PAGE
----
The software giant will no doubt feel some pain as companies scale back staff. But its stable infrastructure business will help it weather the storm better than most. Say what you will about Larry Ellison's style, but the in-your-face founder of Oracle knows how to manage a company through a recession, at least so far.
In an economic climate where other companies are heading for the lifeboats, Ellison is skippering Oracle into a position of strength. And it comes down to selling software that relies on a growing stream of corporate data, rather than a growing number of employees.
During a recent conference call, Ellison and his management team were practically optimistic, projecting that overall revenue for Oracle's fiscal third quarter ending in February will be up from 8% to 11% adjusting for currency exchange.
In its most recent second quarter, revenue came in below guidance, with sales growth of 6% (9% was the Street's estimate), but with operating profit margins at almost 46%, above estimates, and pointing to Oracle's ability to maintain pricing power. (Earnings were down slightly for the quarter, a slip Oracle blamed on the strengthening dollar.)
Oracle (ORCL, Fortune 500) is feeling some pain, like every other company out there, but so far it is not as acute. And when you dig into the numbers, it gives you a sense of why Oracle may offer relative safety in these uncertain economic times.
Oracle sells both applications -- human-resources software and customer-relationship software, for example -- and so-called infrastructure software. The latter includes Oracle's core database products, as well as middleware, which acts as a sort of glue between all kinds of software and services.
Applications are generally sold on a per seat basis, so revenue is based on staff size at Oracle's customers. Infrastructure software is sold based on capacity, the number of processors (CPUs) in a server running the software, for example.
The scary issue for a lot of tech companies is of course is one of headcount. As companies cut numbers to weather the recession, they are also cutting the number of seats they need for any number of applications. But companies are less likely to scale back on the efficiencies an automated enterprise can offer them, so that business is not as vulnerable.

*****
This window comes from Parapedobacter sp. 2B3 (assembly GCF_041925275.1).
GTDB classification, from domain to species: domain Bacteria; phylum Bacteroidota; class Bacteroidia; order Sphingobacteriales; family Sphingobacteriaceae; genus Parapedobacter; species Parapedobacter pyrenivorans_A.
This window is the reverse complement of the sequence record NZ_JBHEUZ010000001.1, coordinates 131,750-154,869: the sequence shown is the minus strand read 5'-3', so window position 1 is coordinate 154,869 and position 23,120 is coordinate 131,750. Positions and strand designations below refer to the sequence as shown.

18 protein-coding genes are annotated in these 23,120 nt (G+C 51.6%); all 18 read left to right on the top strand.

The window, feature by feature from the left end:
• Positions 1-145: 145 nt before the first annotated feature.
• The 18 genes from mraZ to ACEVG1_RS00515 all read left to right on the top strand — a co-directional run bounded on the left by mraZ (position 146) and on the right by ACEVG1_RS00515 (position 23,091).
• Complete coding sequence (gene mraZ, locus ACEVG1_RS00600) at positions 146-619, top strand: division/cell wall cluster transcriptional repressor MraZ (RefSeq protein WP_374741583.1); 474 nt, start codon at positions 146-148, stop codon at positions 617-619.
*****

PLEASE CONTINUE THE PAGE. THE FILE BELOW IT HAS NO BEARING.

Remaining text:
Because it is driven by "data, not heads, the (infrastructure) segment should be more stable than other software businesses through the recession," writes Morgan Stanley analyst Adam Holt, who has an "overweight" rating on Oracle, with a 12-month price target of $22.
In that context, data versus heads (or applications versus infrastructure), investors would be wise to look at other software companies SAP and Microsoft, for example, which will be subject to the same forces.
In the second fiscal quarter, Oracle posted database and middleware revenue of almost $3 billion, up 4% year over year. During the same quarter, the applications business was flat to slightly down.
"Oracle's negative year-over-year growth in applications do not bode well for SAP," says JMP Securities analyst Patrick Walravens, who has a "market perform" rating on Oracle. SAP has a very application-heavy product offering. "Our checks so far suggest SAP has already seen some of its larger deal prospects in North America push out."
At some point the economy will recover, and headcount will once again grow. At that point, Oracle will be able to push its applications business harder. In the meantime, unlike some of its competitors, Oracle has the leverage to wring additional revenue from its infrastructure business, and sail -- as it did after the tech bubble burst -- far ahead of the pack.
Author: Michael V. Copeland @ money.cnn.com
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